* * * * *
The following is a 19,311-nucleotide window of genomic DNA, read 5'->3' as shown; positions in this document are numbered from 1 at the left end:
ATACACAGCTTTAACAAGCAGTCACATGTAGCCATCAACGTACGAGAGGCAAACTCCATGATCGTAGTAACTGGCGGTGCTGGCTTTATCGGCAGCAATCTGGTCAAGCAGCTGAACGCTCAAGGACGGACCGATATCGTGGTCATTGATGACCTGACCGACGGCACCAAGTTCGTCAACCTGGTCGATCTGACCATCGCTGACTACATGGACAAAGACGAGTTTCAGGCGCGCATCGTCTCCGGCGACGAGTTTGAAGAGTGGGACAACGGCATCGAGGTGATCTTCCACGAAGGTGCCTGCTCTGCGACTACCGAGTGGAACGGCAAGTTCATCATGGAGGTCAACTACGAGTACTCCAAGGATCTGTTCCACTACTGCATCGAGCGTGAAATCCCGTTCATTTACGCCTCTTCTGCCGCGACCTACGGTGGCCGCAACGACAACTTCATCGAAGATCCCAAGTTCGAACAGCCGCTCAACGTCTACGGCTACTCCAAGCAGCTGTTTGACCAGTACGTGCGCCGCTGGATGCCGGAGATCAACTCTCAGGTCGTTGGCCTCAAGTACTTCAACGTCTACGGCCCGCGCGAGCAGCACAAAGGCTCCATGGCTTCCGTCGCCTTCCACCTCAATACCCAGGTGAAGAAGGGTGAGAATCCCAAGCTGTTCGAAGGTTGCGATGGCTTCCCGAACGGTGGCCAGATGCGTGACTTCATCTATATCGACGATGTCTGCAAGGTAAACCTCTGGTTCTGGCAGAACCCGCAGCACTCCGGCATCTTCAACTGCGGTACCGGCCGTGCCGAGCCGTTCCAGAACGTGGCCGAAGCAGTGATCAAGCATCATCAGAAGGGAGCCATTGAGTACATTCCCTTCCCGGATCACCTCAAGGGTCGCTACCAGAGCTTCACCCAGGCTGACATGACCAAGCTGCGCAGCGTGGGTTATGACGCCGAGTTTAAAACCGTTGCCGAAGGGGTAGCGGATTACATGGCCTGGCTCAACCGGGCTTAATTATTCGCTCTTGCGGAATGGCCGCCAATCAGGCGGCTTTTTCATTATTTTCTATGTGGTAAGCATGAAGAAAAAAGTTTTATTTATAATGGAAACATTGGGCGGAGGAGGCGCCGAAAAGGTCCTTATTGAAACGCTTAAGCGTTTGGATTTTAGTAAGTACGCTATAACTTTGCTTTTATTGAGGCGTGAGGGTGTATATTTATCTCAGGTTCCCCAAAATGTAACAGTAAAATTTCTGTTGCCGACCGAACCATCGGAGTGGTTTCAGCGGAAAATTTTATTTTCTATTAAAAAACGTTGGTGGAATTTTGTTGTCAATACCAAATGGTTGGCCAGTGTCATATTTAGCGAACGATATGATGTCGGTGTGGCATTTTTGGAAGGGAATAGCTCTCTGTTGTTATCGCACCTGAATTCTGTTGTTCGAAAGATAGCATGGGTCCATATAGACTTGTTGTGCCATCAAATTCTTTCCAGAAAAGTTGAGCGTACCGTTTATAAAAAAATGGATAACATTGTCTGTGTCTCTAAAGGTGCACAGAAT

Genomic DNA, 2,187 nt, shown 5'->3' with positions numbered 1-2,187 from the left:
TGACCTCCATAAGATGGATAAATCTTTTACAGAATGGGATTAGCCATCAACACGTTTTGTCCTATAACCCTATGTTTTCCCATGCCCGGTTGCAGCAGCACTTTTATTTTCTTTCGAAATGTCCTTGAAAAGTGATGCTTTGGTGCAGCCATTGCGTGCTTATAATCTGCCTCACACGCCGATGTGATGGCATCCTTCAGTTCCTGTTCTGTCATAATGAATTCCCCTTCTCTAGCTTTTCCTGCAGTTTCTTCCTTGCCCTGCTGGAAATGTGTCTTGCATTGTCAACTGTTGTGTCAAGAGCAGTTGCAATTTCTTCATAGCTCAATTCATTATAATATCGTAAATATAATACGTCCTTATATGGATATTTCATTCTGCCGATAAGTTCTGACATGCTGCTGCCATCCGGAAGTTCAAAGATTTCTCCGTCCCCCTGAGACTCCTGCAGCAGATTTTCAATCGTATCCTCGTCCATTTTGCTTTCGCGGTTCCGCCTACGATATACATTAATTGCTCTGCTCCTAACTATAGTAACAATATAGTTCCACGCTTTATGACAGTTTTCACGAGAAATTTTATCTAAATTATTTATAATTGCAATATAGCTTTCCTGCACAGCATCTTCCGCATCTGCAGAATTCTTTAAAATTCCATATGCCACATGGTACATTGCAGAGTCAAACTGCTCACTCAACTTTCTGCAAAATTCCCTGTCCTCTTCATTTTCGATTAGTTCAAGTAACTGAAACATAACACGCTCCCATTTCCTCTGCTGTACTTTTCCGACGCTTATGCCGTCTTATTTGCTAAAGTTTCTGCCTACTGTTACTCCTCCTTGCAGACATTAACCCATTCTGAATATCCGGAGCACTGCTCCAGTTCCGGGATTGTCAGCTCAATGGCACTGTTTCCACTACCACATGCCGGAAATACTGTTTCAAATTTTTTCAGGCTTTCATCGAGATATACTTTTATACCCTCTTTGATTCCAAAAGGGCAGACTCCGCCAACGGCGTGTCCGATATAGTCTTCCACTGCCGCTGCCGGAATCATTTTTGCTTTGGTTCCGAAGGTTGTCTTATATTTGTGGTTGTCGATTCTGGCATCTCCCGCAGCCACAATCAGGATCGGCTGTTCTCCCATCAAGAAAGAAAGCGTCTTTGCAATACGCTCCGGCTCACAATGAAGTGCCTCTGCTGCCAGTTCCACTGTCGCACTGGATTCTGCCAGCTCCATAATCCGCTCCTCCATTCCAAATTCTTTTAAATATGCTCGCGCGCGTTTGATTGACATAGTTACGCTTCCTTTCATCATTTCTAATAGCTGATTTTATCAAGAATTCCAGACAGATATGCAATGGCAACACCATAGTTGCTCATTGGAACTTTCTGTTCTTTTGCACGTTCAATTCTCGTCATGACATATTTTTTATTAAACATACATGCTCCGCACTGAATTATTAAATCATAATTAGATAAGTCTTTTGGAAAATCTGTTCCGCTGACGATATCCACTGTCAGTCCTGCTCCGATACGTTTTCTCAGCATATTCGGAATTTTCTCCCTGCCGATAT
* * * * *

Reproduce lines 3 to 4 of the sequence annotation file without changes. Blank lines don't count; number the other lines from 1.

Genomic DNA, 2,187 nt, shown 5'->3' with positions numbered 1-2,187 from the left:
TGACCTCCATAAGATGGATAAATCTTTTACAGAATGGGATTAGCCATCAACACGTTTTGTCCTATAACCCTATGTTTTCCCATGCCCGGTTGCAGCAGCACTTTTATTTTCTTTCGAAATGTCCTTGAAAAGTGATGCTTTGGTGCAGCCATTGCGTGCTTATAATCTGCCTCACACGCCGATGTGATGGCATCCTTCAGTTCCTGTTCTGTCATAATGAATTCCCCTTCTCTAGCTTTTCCTGCAGTTTCTTCCTTGCCCTGCTGGAAATGTGTCTTGCATTGTCAACTGTTGTGTCAAGAGCAGTTGCAATTTCTTCATAGCTCAATTCATTATAATATCGTAAATATAATACGTCCTTATATGGATATTTCATTCTGCCGATAAGTTCTGACATGCTGCTGCCATCCGGAAGTTCAAAGATTTCTCCGTCCCCCTGAGACTCCTGCAGCAGATTTTCAATCGTATCCTCGTCCATTTTGCTTTCGCGGTTCCGCCTACGATATACATTAATTGCTCTGCTCCTAACTATAGTAACAATATAGTTCCACGCTTTATGACAGTTTTCACGAGAAATTTTATCTAAATTATTTATAATTGCAATATAGCTTTCCTGCACAGCATCTTCCGCATCTGCAGAATTCTTTAAAATTCCATATGCCACATGGTACATTGCAGAGTCAAACTGCTCACTCAACTTTCTGCAAAATTCCCTGTCCTCTTCATTTTCGATTAGTTCAAGTAACTGAAACATAACACGCTCCCATTTCCTCTGCTGTACTTTTCCGACGCTTATGCCGTCTTATTTGCTAAAGTTTCTGCCTACTGTTACTCCTCCTTGCAGACATTAACCCATTCTGAATATCCGGAGCACTGCTCCAGTTCCGGGATTGTCAGCTCAATGGCACTGTTTCCACTACCACATGCCGGAAATACTGTTTCAAATTTTTTCAGGCTTTCATCGAGATATACTTTTATACCCTCTTTGATTCCAAAAGGGCAGACTCCGCCAACGGCGTGTCCGATATAGTCTTCCACTGCCGCTGCCGGAATCATTTTTGCTTTGGTTCCGAAGGTTGTCTTATATTTGTGGTTGTCGATTCTGGCATCTCCCGCAGCCACAATCAGGATCGGCTGTTCTCCCATCAAGAAAGAAAGCGTCTTTGCAATACGCTCCGGCTCACAATGAAGTGCCTCTGCTGCCAGTTCCACTGTCGCACTGGATTCTGCCAGCTCCATAATCCGCTCCTCCATTCCAAATTCTTTTAAATATGCTCGCGCGCGTTTGATTGACATAGTTACGCTTCCTTTCATCATTTCTAATAGCTGATTTTATCAAGAATTCCAGACAGATATGCAATGGCAACACCATAGTTGCTCATTGGAACTTTCTGTTCTTTTGCACGTTCAATTCTCGTCATGACATATTTTTTATTAAACATACATGCTCCGCACTGAATTATTAAATCATAATTAGATAAGTCTTTTGGAAAATCTGTTCCGCTGACGATATCCACTGTCAGTCCTGCTCCGATACGTTTTCTCAGCATATTCGGAATTTTCTCCCTGCCGATAT